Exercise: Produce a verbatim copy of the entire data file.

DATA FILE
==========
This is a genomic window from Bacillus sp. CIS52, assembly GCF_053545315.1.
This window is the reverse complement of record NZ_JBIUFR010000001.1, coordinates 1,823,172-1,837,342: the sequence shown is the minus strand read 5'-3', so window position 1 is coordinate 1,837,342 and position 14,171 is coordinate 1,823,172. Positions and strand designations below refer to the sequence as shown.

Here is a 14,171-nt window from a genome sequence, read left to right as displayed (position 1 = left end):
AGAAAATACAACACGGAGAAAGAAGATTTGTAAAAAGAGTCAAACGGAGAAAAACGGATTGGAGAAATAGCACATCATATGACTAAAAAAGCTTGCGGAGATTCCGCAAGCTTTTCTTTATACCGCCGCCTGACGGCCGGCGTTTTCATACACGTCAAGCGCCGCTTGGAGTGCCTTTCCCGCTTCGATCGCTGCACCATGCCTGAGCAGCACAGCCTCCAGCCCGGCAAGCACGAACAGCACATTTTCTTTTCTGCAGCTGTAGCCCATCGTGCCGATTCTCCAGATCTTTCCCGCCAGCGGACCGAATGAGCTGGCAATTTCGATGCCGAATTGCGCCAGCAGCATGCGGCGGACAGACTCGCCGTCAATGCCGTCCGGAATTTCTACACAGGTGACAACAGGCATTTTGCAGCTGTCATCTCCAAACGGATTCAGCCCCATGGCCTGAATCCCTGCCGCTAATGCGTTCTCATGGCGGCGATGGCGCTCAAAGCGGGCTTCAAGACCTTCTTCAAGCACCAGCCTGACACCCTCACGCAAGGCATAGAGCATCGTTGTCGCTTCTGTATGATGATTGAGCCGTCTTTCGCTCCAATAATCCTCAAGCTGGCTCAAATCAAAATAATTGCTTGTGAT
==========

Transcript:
This is a genomic window from Bacillus sp. CIS52, assembly GCF_053545315.1.
This window is the reverse complement of record NZ_JBIUFR010000001.1, coordinates 1,823,172-1,837,342: the sequence shown is the minus strand read 5'-3', so window position 1 is coordinate 1,837,342 and position 14,171 is coordinate 1,823,172. Positions and strand designations below refer to the sequence as shown.

Here is a 14,171-nt window from a genome sequence, read left to right as displayed (position 1 = left end):
AGAAAATACAACACGGAGAAAGAAGATTTGTAAAAAGAGTCAAACGGAGAAAAACGGATTGGAGAAATAGCACATCATATGACTAAAAAAGCTTGCGGAGATTCCGCAAGCTTTTCTTTATACCGCCGCCTGACGGCCGGCGTTTTCATACACGTCAAGCGCCGCTTGGAGTGCCTTTCCCGCTTCGATCGCTGCACCATGCCTGAGCAGCACAGCCTCCAGCCCGGCAAGCACGAACAGCACATTTTCTTTTCTGCAGCTGTAGCCCATCGTGCCGATTCTCCAGATCTTTCCCGCCAGCGGACCGAATGAGCTGGCAATTTCGATGCCGAATTGCGCCAGCAGCATGCGGCGGACAGACTCGCCGTCAATGCCGTCCGGAATTTCTACACAGGTGACAACAGGCATTTTGCAGCTGTCATCTCCAAACGGATTCAGCCCCATGGCCTGAATCCCTGCCGCTAATGCGTTCTCATGGCGGCGATGGCGCTCAAAGCGGGCTTCAAGACCTTCTTCAAGCACCAGCCTGACACCCTCACGCAAGGCATAGAGCATCGTTGTCGCTTCTGTATGATGATTGAGCCGTCTTTCGCTCCAATAATCCTCAAGCTGGCTCAAATCAAAATAATTGCTTGTGAT